Pinterest has been a good branding tool as well. When my nostalgic and historical boards resonate with followers, I have new potential readers for my novels. I’m learning more about marketing via Pinterest, but like most social media, it can be a time sucker so I have to be careful.

I keep my Webster’s 11th Collegiate dictionary handy as it gives the date of origin for words (important for historical fiction) and I rely on my Flip Dictionary in place of a thesaurus.

Amy: When you write a novel, do you think about your reader’s takeaway as you write, or do you let it develop on its own. (I find I’m often surprised at what my characters teach me.)

Carla: Hmmm, that’s an interesting question. I do always have my readers in mind as I’m writing hoping to engage them in a fresh way. As for the takeaway, I’m not sure since that often changes from what I thought originally. While I do a lot of plotting, I have found that character development and the emotional journey which leads to the takeaway can’t necessarily be forced by my will. I am right there with the characters—loving, grieving, struggling, hoping. So I guess, in a sense they are teaching and influencing me in a similar way that they would affect readers. I’ve always felt that my pact with my readers was to deliver them an honest story with the raw edges exposed, but by the last page, I want hope to settle on the horizon.

Amy: What’s your best advice for aspiring authors of women’s fiction?

Carla: Two quick bits: First, don’t be afraid of being unique. That spark that is a tad different from all the other works out there may be just the thing to catch the eye of an editor. Being unique isn’t the same as bending the writing rules or careless writing, but letting your unique voice shine in your work. And no strange fonts, please.

The other thing, and something I struggle with, is going deep into the emotional well. Giving readers a roller-coaster of emotions is what makes your story resonate and stay with them. It’s been said over and over—writing is like opening a vein and bleeding onto the page. There’s a reason for this timeless adage: It’s what makes great writing, especially women’s fiction, stand apart. Don’t shy away from mining those tender spots in your own heart, and your stories will be better for it.

Amy, thank you so much for having me! I appreciate all you do to promote women’s fiction and those who write it. As one of my characters once said, “You’re the gnat’s whistle!” Such a joy to be here today!

DSC07905 - Version 4Award winning author of six novels, Carla Stewart’s passion for times gone by is reflected in her heart-warming fiction. It is her desire to take readers to that familiar place in their hearts called “home.” She and her husband live in Oklahoma where they attempt to keep up with the adventures of their seven rambunctious grandchildren.

A Flying Affair, Carla’s her newest release, has been called rich and complex. Daredevil Mittie Humphreys navigates her heart as well as the skies in this beguiling adventure of grit and determination during the rollicking Roaring Twenties. Learn more about Carla and her books at www.carlastewart.com.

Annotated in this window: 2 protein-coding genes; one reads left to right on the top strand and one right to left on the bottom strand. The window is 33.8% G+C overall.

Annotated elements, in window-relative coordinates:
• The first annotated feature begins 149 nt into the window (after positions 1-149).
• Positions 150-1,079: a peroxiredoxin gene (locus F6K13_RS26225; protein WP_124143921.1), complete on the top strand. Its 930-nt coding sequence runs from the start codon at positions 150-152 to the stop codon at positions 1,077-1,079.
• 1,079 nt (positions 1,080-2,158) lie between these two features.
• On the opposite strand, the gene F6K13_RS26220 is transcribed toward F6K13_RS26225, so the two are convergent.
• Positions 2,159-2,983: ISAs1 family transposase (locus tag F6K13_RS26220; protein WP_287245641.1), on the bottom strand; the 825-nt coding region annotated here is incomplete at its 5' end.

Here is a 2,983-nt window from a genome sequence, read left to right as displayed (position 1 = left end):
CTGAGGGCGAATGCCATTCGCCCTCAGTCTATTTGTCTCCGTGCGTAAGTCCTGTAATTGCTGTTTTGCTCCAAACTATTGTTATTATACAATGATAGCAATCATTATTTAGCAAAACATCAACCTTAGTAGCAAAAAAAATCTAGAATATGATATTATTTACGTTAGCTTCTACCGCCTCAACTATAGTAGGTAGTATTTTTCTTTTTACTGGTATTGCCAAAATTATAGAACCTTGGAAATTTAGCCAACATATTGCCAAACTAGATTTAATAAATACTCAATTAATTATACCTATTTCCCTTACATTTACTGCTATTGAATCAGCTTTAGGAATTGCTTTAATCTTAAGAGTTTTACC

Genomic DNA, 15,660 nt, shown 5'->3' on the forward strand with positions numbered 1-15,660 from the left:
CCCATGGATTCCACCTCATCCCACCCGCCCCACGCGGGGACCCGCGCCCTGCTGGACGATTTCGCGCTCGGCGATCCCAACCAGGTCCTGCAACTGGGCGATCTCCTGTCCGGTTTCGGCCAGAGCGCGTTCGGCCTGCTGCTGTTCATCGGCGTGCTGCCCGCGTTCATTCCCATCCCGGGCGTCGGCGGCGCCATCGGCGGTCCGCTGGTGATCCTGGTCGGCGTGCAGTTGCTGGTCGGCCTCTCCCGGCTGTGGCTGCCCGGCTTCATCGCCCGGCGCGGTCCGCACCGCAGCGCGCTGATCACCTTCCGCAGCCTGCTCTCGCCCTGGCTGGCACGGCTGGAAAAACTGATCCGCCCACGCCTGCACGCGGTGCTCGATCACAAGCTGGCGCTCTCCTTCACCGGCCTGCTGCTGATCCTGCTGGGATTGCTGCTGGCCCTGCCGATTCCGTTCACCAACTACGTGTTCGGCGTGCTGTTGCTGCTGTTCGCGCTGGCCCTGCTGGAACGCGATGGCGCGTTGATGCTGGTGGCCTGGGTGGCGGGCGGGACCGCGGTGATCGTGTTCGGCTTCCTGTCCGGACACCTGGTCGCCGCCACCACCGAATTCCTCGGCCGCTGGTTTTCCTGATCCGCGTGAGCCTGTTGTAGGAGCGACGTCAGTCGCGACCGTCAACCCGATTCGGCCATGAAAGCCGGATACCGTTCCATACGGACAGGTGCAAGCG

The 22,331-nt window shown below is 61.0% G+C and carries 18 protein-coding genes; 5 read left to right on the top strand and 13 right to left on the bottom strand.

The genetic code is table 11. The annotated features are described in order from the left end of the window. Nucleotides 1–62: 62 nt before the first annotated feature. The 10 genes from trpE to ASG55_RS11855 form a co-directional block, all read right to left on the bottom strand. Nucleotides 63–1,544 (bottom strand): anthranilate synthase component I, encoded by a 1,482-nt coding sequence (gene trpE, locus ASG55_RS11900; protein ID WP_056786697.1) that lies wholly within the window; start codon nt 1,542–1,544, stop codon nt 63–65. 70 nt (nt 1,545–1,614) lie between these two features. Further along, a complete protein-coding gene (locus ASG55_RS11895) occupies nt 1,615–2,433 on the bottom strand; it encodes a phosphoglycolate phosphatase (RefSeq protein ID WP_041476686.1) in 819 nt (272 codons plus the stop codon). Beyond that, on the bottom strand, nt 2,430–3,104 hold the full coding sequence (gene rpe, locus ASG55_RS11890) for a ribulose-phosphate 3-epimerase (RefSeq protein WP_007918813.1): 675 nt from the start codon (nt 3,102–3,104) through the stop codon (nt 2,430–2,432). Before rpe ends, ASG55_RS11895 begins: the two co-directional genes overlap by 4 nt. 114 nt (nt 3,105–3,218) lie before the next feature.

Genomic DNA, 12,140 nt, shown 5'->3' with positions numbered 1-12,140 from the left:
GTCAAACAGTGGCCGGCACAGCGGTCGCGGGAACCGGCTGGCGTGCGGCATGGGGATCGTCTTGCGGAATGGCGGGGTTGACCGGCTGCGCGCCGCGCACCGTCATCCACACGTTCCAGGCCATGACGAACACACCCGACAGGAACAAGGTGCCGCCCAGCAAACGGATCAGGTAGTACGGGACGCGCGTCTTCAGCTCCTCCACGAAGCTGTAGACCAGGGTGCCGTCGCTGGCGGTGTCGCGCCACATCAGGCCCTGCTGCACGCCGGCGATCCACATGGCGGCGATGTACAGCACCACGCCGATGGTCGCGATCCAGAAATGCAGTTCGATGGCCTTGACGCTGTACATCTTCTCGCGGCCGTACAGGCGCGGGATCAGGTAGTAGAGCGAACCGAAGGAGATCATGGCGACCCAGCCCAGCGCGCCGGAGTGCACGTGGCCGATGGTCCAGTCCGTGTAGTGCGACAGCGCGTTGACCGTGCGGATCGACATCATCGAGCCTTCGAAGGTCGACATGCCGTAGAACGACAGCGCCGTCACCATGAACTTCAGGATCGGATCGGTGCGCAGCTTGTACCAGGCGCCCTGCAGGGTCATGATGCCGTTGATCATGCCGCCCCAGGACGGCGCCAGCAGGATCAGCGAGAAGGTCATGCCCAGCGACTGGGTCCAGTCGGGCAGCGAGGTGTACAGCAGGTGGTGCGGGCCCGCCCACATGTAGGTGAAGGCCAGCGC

My website: www.carlastewart.com

Follow me on Twitter: www.twitter.com/ChasingLilacs

FaceBook: http://www.facebook.com/carlastewartauthor

GoodReads: http://www.goodreads.com/author/show/3335371.Carla_Stewart

Pinterest: http://pinterest.com/chasinglilacs/

BUY books link (various options): www.carlastewart.com/books/

5 thoughts on “Author Interview: Carla Stewart Tells Writers: Don’t Be Afraid To Be Unique

  1. Carla, I loved this post–especially where you talk about not comparing your writing to anyone else’s, and the importance of bleeding onto the page. All so true–can’t wait to read this new novel. Congratulations!

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  2. Always enjoy getting to know a little more about one of my dearest writer friends! Congratulations on another wonderful book, Carla!

    My favorite quote from this interview: “Falling into the comparison game will strip you of joy and rob your integrity if you let it. The only number that matters is your word count at the end of the day.” This is SO absolutely true!

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  3. Carla, Your book intrigued me during the WFWA book launch and today I loved this quote: Two quick bits: First, don’t be afraid of being unique. That spark that is a tad different from all the other works out there may be just the thing to catch the eye of an editor. Being unique isn’t the same as bending the writing rules or careless writing, but letting your unique voice shine in your work.

    Going to keep this in mind as my fingers work the keys. Wishing you the best with A Flying Affair. Beth

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  4. Carla, your advice is wise and useful. I was going to remark on the particular wisdom of not comparing your work to the work of others, but previous commenters have already pointed that out, so I’d like to stress the equal importance of recognizing “What you have to say is important whether the audience is small or world-wide.” As writers, our goal is to communicate, and the size of the audience doesn’t affect achieving that goal.